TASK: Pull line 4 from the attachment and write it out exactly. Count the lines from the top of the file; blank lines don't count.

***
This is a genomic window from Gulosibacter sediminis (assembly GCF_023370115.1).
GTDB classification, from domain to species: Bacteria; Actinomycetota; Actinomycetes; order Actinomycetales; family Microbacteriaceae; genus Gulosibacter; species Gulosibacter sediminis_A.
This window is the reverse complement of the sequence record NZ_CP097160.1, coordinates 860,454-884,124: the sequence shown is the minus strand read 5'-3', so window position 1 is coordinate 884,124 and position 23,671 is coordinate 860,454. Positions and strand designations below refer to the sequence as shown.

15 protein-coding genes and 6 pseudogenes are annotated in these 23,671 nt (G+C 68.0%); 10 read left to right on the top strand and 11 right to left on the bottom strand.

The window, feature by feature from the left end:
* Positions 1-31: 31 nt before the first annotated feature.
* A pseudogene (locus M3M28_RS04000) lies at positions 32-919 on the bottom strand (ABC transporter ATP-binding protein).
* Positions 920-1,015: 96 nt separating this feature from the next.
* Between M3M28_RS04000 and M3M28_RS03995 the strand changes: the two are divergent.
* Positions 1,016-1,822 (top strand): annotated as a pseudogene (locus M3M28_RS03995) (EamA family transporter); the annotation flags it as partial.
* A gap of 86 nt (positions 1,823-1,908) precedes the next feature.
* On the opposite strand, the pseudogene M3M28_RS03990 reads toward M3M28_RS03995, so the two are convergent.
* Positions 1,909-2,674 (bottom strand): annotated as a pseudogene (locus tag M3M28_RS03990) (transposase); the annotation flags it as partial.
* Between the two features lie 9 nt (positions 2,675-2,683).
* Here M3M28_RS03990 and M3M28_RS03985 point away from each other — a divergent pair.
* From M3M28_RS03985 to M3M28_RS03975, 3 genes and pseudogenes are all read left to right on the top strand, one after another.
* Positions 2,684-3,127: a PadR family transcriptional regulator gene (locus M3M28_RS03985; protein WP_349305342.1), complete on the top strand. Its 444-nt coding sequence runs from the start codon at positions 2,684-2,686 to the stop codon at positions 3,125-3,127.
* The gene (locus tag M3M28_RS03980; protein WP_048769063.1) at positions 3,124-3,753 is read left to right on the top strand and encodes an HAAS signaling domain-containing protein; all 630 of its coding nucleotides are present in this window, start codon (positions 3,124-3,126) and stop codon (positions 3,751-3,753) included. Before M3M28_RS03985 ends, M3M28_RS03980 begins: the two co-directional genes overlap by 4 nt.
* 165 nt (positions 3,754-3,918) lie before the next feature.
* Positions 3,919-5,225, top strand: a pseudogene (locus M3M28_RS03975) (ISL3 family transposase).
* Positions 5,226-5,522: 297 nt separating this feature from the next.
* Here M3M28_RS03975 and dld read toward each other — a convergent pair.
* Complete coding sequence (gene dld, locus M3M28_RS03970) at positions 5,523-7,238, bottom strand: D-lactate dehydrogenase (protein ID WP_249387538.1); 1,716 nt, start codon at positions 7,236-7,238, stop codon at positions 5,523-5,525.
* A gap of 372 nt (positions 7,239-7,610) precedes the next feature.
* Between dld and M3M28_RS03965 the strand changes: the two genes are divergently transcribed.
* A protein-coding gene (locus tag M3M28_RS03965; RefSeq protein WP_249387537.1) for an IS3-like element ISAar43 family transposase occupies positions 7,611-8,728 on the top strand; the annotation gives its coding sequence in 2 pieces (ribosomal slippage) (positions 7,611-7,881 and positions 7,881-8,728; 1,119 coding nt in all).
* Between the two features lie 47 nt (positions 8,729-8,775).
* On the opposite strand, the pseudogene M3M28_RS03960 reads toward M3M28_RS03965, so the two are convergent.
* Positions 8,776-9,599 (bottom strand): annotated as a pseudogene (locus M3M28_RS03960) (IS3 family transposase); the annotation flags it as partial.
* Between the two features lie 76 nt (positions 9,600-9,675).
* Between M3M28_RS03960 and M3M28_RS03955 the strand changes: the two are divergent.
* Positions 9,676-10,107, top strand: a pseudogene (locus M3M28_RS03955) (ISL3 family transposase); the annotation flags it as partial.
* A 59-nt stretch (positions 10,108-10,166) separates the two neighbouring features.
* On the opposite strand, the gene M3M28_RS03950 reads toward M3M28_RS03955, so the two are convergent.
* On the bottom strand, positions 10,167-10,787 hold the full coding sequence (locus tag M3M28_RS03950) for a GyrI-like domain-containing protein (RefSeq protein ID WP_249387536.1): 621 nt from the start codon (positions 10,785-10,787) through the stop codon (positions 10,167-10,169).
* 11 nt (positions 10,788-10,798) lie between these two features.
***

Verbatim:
15 protein-coding genes and 6 pseudogenes are annotated in these 23,671 nt (G+C 68.0%); 10 read left to right on the top strand and 11 right to left on the bottom strand.